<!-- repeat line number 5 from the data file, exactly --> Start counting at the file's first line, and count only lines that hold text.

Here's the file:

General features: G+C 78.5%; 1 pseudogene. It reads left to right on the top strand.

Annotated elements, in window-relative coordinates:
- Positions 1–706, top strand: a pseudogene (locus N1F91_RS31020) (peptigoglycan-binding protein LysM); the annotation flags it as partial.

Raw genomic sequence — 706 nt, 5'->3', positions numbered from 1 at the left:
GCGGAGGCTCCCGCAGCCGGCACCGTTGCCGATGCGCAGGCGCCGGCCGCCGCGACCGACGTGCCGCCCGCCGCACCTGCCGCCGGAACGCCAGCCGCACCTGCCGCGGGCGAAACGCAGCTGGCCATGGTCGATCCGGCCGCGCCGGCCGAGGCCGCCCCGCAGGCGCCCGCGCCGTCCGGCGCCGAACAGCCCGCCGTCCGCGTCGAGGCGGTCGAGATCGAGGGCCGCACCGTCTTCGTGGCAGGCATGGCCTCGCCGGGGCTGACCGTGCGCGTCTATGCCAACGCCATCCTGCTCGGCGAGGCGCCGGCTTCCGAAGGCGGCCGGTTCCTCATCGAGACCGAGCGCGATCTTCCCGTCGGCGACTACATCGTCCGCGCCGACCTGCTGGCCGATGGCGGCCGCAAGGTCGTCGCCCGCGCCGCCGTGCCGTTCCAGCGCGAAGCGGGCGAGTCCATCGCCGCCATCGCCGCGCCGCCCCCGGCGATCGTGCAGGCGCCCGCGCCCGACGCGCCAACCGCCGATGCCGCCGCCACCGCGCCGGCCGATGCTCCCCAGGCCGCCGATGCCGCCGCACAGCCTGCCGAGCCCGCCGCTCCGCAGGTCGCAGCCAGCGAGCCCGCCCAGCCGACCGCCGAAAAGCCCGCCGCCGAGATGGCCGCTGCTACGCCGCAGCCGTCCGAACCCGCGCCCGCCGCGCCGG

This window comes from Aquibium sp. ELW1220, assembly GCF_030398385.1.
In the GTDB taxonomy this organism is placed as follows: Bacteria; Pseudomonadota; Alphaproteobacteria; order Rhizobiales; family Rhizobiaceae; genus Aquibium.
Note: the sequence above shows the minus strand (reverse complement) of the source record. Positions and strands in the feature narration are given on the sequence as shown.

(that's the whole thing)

GCGGAGGCTCCCGCAGCCGGCACCGTTGCCGATGCGCAGGCGCCGGCCGCCGCGACCGACGTGCCGCCCGCCGCACCTGCCGCCGGAACGCCAGCCGCACCTGCCGCGGGCGAAACGCAGCTGGCCATGGTCGATCCGGCCGCGCCGGCCGAGGCCGCCCCGCAGGCGCCCGCGCCGTCCGGCGCCGAACAGCCCGCCGTCCGCGTCGAGGCGGTCGAGATCGAGGGCCGCACCGTCTTCGTGGCAGGCATGGCCTCGCCGGGGCTGACCGTGCGCGTCTATGCCAACGCCATCCTGCTCGGCGAGGCGCCGGCTTCCGAAGGCGGCCGGTTCCTCATCGAGACCGAGCGCGATCTTCCCGTCGGCGACTACATCGTCCGCGCCGACCTGCTGGCCGATGGCGGCCGCAAGGTCGTCGCCCGCGCCGCCGTGCCGTTCCAGCGCGAAGCGGGCGAGTCCATCGCCGCCATCGCCGCGCCGCCCCCGGCGATCGTGCAGGCGCCCGCGCCCGACGCGCCAACCGCCGATGCCGCCGCCACCGCGCCGGCCGATGCTCCCCAGGCCGCCGATGCCGCCGCACAGCCTGCCGAGCCCGCCGCTCCGCAGGTCGCAGCCAGCGAGCCCGCCCAGCCGACCGCCGAAAAGCCCGCCGCCGAGATGGCCGCTGCTACGCCGCAGCCGTCCGAACCCGCGCCCGCCGCGCCGG